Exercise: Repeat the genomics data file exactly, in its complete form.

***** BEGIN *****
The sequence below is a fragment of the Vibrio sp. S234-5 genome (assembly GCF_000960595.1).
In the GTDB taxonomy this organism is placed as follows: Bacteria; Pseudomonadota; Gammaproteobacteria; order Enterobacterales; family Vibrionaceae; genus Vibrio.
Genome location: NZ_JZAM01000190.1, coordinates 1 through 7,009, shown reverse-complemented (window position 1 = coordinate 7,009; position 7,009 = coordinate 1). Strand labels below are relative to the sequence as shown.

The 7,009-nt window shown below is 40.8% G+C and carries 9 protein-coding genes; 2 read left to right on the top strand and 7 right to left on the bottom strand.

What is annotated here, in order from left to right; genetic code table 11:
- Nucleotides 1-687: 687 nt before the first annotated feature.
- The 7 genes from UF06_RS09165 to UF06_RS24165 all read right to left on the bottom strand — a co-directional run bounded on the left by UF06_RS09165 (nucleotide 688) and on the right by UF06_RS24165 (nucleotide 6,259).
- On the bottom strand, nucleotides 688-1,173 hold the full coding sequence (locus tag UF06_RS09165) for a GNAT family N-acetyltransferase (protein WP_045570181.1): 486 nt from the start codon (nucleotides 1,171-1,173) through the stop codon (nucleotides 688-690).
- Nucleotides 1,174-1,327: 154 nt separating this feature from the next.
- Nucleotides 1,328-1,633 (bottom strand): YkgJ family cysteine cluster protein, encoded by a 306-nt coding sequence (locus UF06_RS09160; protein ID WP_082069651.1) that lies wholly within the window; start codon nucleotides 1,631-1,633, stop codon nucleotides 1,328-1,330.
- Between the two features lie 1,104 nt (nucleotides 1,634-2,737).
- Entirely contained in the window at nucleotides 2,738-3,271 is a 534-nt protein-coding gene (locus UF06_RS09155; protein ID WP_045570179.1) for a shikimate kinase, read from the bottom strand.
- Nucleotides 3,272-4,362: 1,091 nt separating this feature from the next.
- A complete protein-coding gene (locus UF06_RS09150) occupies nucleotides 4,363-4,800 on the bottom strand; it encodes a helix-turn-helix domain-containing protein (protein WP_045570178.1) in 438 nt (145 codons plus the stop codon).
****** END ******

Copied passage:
The sequence below is a fragment of the Vibrio sp. S234-5 genome (assembly GCF_000960595.1).
In the GTDB taxonomy this organism is placed as follows: Bacteria; Pseudomonadota; Gammaproteobacteria; order Enterobacterales; family Vibrionaceae; genus Vibrio.
Genome location: NZ_JZAM01000190.1, coordinates 1 through 7,009, shown reverse-complemented (window position 1 = coordinate 7,009; position 7,009 = coordinate 1). Strand labels below are relative to the sequence as shown.

The 7,009-nt window shown below is 40.8% G+C and carries 9 protein-coding genes; 2 read left to right on the top strand and 7 right to left on the bottom strand.

What is annotated here, in order from left to right; genetic code table 11:
- Nucleotides 1-687: 687 nt before the first annotated feature.
- The 7 genes from UF06_RS09165 to UF06_RS24165 all read right to left on the bottom strand — a co-directional run bounded on the left by UF06_RS09165 (nucleotide 688) and on the right by UF06_RS24165 (nucleotide 6,259).
- On the bottom strand, nucleotides 688-1,173 hold the full coding sequence (locus tag UF06_RS09165) for a GNAT family N-acetyltransferase (protein WP_045570181.1): 486 nt from the start codon (nucleotides 1,171-1,173) through the stop codon (nucleotides 688-690).
- Nucleotides 1,174-1,327: 154 nt separating this feature from the next.
- Nucleotides 1,328-1,633 (bottom strand): YkgJ family cysteine cluster protein, encoded by a 306-nt coding sequence (locus UF06_RS09160; protein ID WP_082069651.1) that lies wholly within the window; start codon nucleotides 1,631-1,633, stop codon nucleotides 1,328-1,330.
- Between the two features lie 1,104 nt (nucleotides 1,634-2,737).
- Entirely contained in the window at nucleotides 2,738-3,271 is a 534-nt protein-coding gene (locus UF06_RS09155; protein ID WP_045570179.1) for a shikimate kinase, read from the bottom strand.
- Nucleotides 3,272-4,362: 1,091 nt separating this feature from the next.
- A complete protein-coding gene (locus UF06_RS09150) occupies nucleotides 4,363-4,800 on the bottom strand; it encodes a helix-turn-helix domain-containing protein (protein WP_045570178.1) in 438 nt (145 codons plus the stop codon).